7. by   fergus51
    Went onto our provincial and national transplant sites and the only stats talk about Canadian and provincial residents. Nothing about foreigners, generally because they can go to Asia and buy an organ easily and relatively cheaply with little wait time.
  8. by   MishlB
    Originally posted by stevielynn
    Maybe helping the country of origin set up a better health care system would also be something to consider. Do they not do transplants in Mexico?

    Having said all that, we here at work are still uncomfortable with people from other countries coming here, getting ahead of someone who is a citizen, and getting a transplant.

    I can't believe this!!! Do they not do transplants in Mexico?? What a comment. The family struggeld financially to get their daughter the care she needed, and what happens? She likely will die due to a "mistake" made here in the US. Setting up better health care in other countries is not the fix to this problem. Being a poor struggling minority in this country does not get you special treatment...just the opposite. Look at out history.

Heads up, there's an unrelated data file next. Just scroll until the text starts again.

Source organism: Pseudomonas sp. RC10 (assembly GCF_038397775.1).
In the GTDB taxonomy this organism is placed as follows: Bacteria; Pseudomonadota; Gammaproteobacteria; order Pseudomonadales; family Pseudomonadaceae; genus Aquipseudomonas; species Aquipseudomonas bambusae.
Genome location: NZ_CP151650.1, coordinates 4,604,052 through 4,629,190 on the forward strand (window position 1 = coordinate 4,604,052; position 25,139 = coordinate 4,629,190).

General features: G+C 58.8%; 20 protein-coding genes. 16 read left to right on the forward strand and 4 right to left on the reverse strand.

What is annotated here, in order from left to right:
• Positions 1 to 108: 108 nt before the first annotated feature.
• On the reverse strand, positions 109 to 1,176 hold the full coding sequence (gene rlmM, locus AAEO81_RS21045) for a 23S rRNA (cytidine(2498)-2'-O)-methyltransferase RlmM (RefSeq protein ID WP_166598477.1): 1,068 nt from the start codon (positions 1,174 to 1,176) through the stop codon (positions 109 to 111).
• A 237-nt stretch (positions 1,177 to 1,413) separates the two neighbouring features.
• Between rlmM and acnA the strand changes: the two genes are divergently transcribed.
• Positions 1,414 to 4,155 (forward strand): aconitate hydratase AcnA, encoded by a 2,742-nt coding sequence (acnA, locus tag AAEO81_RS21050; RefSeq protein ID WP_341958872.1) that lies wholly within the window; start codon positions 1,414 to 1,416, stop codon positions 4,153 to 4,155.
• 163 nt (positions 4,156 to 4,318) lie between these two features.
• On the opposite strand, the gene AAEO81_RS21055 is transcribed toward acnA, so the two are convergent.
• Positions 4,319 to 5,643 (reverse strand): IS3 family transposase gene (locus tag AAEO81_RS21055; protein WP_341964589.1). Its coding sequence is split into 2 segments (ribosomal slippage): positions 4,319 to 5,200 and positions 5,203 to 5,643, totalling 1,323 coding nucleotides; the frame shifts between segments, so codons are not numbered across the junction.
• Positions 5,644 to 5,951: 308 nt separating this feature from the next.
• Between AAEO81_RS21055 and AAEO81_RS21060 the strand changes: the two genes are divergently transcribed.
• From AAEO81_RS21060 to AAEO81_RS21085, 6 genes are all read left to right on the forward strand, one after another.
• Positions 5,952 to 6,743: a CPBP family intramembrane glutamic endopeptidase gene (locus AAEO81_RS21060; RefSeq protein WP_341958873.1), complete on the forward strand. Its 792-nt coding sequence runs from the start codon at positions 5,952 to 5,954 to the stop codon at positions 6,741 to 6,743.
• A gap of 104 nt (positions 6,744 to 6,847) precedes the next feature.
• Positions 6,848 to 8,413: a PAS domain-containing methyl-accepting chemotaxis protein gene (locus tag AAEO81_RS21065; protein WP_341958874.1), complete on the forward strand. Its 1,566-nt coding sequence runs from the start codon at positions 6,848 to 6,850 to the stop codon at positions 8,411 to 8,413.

9. by   Q.
    Let's all remember that this thread is not about Jesica and her situation, nor is it about minorities. It's about foreigners recieving organ donations from American citizens and if this should be allowable.
  10. by   Spidey's mom
    Mishl . . . if you read the first part of my message, I thought she should be allowed to have the surgery. I was just wondering about the state of healthcare in Mexico and why people feel they have to come to America and maybe the LONG-TERM fix is to export our wonderful healthcare expertise to countries that need it. Or export democracy . . . . .

    I never said what you think I said. Or at least didn't mean to give you that impression.



  11. by   Q.
    And yes, Stevielynn's question was I feel, legit. Why do foreigners come to the USA for transplants to begin with? Are they not common in other countries? Are the risks higher and if so, why?
  12. by   ShandyLynnRN
    I don't agree with it at all. I am very compassionate when it comes to illegal aliens. However, even here in the US, there are many many people that are citizens of this country that aren't able to get transplants and I don't think that we should allow someone to come from another country and take what few organs we DO have to transplant when those organs could be used to save the life of one of our own.